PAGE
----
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Opinions of Tuesday, 5 November 2013

Columnist: Thompson, Nii-Moi

Subah Reloaded

No, we just can’t let the Subah matter fade away like that. Not at a time when development finance is scarce and every last cedi must be made to count.

Here’s a recap of what we know so far. On October 24, 2013, the Chronicle newspaper managed, in its own words, to “overcome all obstacles” and broke the Subah story, estimating that some “GH¢144 million had been paid to [Subah] Infosolutions [by the GRA] for a contract it had not executed.” (A similar report for television had been mysteriously spiked by the station the day before).

The paper added: “Though this contract was signed in May 2010, Subah did not connect any cable to the nodes of the telecom companies, yet it was receiving monthly payments ranging between GH¢2m and GH¢5m.”

In the firestorm that ensued, the GRA boss, George Blankson, took to the airwaves and disputed the GH¢144 million, pointing out that the correct figure was “about” GH¢75 million, representing 13.5% of additional or “incremental” revenue from the Communication Service Tax (CST) that Subah supposedly brought to the Authority in line with the terms of the contract.

He conceded that the contract was sole-sourced, a serious breach of the National Procurement Act, because it was neither a specialised service peculiar to Subah nor was there an emergency to warrant the suspension of the rules of competitive bidding. In the latter case, the law requires a short-term contract for goods or services acquisition, followed by competitive bidding after the emergency. A third condition, that of a threat to national security for which competitive bidding may cause undue delays, clearly did not apply. Effectively, therefore, there seemed to have been no justification for sole-sourcing Subah.

It has since emerged that the current Minister of Finance, upon getting wind of the contract in May 2013, immediately ordered its suspension and set up a committee to review the terms to ensure that the government got value for money.

While the work of the committee is yet to be made public, the disclosures by Mr. Blankson raise more than a few questions that need to be interrogated openly and urgently.

The 13.5% rate (and the associated GH¢75 million fee) implies that Subah would have brought in GH¢555 million (the so-called “incremental revenue”) more than the GRA collected to merit such a fee. But data from the government’s budget statements from 2010 to 2013 show that the combined forecasted revenue from the CST for the period 2010-2012 was GH¢437,291,000, with a provisional outcome of GH¢411,475,720. This meant a shortfall of GH¢25,815,280 – or 5.9% of the forecast.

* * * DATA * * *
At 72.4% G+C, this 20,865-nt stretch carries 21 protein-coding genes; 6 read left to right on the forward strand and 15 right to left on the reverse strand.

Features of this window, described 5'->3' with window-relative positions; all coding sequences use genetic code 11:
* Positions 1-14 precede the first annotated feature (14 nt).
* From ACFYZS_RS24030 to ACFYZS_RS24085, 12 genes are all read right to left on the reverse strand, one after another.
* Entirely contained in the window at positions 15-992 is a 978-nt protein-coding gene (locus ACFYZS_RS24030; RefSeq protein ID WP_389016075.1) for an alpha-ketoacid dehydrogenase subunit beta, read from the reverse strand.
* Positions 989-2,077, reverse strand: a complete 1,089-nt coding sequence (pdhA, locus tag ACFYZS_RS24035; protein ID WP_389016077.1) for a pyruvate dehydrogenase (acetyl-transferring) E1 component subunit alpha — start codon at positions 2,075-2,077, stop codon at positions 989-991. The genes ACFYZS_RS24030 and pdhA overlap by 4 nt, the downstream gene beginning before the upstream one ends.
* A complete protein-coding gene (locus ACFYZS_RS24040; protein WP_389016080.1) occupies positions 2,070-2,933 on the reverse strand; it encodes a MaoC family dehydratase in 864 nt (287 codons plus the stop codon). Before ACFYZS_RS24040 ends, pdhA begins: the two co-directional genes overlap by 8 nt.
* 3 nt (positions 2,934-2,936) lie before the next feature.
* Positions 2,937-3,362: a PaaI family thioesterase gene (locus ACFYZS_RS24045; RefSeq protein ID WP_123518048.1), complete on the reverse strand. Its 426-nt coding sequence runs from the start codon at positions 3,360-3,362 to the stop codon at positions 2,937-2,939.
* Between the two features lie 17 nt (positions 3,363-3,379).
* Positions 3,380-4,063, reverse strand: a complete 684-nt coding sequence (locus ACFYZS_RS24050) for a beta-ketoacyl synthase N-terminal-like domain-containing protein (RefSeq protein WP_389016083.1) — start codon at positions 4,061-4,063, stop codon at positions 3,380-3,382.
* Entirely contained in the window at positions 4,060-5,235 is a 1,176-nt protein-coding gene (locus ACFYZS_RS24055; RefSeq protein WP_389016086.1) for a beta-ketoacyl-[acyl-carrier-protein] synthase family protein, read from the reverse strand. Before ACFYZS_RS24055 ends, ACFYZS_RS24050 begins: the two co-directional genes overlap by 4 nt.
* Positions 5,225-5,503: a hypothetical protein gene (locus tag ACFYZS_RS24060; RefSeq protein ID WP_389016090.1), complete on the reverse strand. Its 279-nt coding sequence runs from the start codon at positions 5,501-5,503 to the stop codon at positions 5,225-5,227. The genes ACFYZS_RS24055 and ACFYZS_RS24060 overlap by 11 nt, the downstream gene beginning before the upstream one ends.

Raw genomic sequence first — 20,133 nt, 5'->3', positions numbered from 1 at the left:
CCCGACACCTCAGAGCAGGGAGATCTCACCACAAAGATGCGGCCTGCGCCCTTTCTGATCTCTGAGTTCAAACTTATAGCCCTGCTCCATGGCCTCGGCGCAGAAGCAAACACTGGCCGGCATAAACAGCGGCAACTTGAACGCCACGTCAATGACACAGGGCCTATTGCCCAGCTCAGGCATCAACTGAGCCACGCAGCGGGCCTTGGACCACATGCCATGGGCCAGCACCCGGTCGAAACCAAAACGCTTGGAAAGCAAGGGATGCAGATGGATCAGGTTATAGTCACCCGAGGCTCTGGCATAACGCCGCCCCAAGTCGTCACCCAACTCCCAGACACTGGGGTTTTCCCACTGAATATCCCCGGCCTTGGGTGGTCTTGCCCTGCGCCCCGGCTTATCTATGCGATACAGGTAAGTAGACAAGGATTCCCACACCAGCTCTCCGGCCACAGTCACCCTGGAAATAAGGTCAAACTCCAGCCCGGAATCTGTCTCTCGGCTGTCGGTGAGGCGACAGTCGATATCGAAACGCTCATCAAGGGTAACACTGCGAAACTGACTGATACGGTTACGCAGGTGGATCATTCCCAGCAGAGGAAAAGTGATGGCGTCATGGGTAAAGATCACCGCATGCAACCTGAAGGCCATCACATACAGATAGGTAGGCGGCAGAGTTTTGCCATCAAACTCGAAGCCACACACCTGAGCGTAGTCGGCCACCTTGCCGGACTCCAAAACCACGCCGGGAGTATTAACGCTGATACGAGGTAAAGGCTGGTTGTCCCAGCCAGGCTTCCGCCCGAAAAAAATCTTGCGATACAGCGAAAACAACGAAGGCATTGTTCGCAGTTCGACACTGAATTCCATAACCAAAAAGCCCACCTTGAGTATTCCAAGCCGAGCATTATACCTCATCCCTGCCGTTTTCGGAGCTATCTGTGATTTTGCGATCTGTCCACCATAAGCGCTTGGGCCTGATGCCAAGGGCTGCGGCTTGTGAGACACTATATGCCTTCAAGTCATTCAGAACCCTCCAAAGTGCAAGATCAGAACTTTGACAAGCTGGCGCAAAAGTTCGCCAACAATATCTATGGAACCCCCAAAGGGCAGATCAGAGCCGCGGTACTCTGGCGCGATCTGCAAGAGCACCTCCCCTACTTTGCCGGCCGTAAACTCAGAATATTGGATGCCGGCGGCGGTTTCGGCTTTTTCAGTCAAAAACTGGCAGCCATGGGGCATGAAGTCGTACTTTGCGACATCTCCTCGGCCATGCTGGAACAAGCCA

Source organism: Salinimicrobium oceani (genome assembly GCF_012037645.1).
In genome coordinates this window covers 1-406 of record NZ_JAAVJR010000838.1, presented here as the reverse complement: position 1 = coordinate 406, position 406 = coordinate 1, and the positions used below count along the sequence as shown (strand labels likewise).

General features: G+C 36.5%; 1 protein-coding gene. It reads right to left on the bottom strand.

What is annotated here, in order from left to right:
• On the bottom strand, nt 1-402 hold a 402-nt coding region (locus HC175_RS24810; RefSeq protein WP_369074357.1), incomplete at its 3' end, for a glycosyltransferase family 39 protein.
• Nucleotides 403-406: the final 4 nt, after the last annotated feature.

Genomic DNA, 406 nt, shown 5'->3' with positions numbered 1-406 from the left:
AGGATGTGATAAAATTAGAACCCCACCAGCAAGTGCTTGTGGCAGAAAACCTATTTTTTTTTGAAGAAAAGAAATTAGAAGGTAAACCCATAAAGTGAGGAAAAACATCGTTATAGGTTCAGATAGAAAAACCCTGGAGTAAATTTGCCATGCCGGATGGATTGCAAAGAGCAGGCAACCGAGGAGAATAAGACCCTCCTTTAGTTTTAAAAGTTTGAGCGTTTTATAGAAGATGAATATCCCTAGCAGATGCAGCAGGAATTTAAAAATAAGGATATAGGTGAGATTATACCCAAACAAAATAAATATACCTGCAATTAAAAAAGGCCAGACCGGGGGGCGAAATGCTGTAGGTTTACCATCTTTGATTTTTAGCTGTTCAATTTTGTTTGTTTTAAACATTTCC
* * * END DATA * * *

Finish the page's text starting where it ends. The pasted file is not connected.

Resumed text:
It is clearly impossible for Subah to have contributed GH¢555 million “more” to an amount that was smaller. In other words, the numbers don’t add up, literally and figuratively.

But there is also a fundamental question of whether in the face of limited and shrinking financial resources this was the best way to spend public money, even under competitive bidding: Contract a company to do what the GRA’s audit department is mandated to do and has been doing anyway. Indeed, auditing is an integral part of any tax agency worth its salt, and the fact that government would pay a company millions of cedis to do what it already does gives the impression that the contract was contrived to siphon money from the government fiscus into private pockets. There is no other way to look at it, given the facts as they are.

In his interactions with the media, the GRA boss also conceded that Subah had to perform only one aspect of the contract (that is, to review data from a CD rom given monthly by the telcos to the National Communication Authority (NCA)) because the telcos would not allow Subah to install machines on their nodes to monitor incoming calls.

It is hard to imagine that a contract of such magnitude and duration would be signed by GRA without due diligence by lawyers and technocrats alike to inform all affected parties, including the telcos, of their roles and responsibilities. This casts further doubt on the motives and contents of the contract.

The disclosure is also at variance with what the then minister of finance, Dr. Kwabena Duffuor, told Parliament in his 2012 budget statement. Paragraph 923 stated: ‘’ Madam Speaker, the implementation of the electronic cash register initiative and the introduction of the electronic monitoring equipment for Communication Service Tax (CST) have been completed. These have resulted in increases in domestic tax mobilization.”

The ministry could only have gotten this information from the GRA or the NCA, and here too, there are more questions than answers.

And then there’s the elephant in the room that we are all skirting around. While we would all like to see a dynamic and prosperous Ghanaian private sector, it is doubtful that the best way to do this is to cook up schemes to fork out government money to a network of companies, all owned by one person, often under dubious circumstances. It represents neither value for money nor a sound strategy for private sector development – and by extension national development.

Indeed, it creates an "aggregated monopoly" and bastardises the concept of public-private partnership, under which businesses are expected to bring money to joint ventures where government money alone is not enough, rather than a conduit for channeling the little that government has to a single business.

Ultimately, it perverts the very essence of the development process, making cynics of well-meaning citizens precisely at a time when we need the industry and commitment of everyone.